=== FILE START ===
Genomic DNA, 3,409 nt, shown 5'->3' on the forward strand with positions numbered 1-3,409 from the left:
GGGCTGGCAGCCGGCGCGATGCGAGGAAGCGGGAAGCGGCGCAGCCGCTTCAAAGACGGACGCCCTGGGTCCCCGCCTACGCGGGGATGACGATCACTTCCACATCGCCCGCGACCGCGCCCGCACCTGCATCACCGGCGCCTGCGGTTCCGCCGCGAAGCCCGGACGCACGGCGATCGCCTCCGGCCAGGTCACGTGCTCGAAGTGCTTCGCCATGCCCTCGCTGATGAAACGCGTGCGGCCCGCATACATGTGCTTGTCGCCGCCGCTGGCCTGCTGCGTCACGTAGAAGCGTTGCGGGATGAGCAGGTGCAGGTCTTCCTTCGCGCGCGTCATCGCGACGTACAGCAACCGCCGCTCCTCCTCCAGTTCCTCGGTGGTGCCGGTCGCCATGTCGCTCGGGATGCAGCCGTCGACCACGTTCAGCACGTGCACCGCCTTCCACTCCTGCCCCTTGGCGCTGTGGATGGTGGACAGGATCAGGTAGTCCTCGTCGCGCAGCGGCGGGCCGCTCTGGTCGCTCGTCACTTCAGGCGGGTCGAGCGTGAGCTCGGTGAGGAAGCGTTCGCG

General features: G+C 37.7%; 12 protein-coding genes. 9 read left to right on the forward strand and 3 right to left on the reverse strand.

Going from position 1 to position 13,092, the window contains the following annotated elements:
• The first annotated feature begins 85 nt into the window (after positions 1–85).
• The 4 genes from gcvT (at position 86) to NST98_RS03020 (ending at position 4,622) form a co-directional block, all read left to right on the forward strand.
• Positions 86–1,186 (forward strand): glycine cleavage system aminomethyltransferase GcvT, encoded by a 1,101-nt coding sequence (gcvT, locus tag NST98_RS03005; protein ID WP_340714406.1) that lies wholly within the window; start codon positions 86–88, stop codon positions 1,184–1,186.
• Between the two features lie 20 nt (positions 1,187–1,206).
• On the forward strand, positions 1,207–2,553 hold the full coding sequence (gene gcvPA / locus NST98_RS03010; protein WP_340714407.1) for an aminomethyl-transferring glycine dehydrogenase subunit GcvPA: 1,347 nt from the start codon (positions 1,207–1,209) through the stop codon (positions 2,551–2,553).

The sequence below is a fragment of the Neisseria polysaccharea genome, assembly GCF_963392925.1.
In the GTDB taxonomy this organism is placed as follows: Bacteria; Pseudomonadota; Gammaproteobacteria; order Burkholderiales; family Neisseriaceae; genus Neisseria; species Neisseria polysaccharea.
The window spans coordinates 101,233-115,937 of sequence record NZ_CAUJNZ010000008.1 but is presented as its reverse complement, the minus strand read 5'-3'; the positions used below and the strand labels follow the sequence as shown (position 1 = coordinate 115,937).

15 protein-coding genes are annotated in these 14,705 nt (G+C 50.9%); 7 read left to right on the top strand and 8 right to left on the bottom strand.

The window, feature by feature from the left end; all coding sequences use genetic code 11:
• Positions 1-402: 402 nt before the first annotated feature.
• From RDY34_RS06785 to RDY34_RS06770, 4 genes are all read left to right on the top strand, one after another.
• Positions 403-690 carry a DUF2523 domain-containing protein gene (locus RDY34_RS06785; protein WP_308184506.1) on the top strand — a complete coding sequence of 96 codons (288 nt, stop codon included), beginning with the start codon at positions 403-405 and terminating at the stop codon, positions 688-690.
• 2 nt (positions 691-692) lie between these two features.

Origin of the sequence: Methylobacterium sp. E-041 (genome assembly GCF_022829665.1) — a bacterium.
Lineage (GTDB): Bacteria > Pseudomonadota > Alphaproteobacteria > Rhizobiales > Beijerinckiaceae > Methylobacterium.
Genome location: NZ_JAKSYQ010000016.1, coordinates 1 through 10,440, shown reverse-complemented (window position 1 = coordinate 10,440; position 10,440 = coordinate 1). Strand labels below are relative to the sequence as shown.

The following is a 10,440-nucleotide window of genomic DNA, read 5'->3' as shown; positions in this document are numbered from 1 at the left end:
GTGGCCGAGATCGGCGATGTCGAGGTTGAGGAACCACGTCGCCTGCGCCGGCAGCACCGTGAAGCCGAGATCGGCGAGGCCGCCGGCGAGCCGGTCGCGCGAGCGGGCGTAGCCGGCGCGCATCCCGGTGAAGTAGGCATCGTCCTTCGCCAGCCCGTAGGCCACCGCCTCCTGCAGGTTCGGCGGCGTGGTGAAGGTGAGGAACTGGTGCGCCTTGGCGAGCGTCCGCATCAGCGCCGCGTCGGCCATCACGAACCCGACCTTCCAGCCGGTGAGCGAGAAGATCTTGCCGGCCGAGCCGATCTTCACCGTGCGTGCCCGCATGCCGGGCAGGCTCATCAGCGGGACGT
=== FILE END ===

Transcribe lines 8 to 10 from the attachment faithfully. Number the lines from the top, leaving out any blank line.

• Between the two features lie 20 nt (positions 1,187–1,206).
• On the forward strand, positions 1,207–2,553 hold the full coding sequence (gene gcvPA / locus NST98_RS03010; protein WP_340714407.1) for an aminomethyl-transferring glycine dehydrogenase subunit GcvPA: 1,347 nt from the start codon (positions 1,207–1,209) through the stop codon (positions 2,551–2,553).

The sequence below is a fragment of the Neisseria polysaccharea genome, assembly GCF_963392925.1.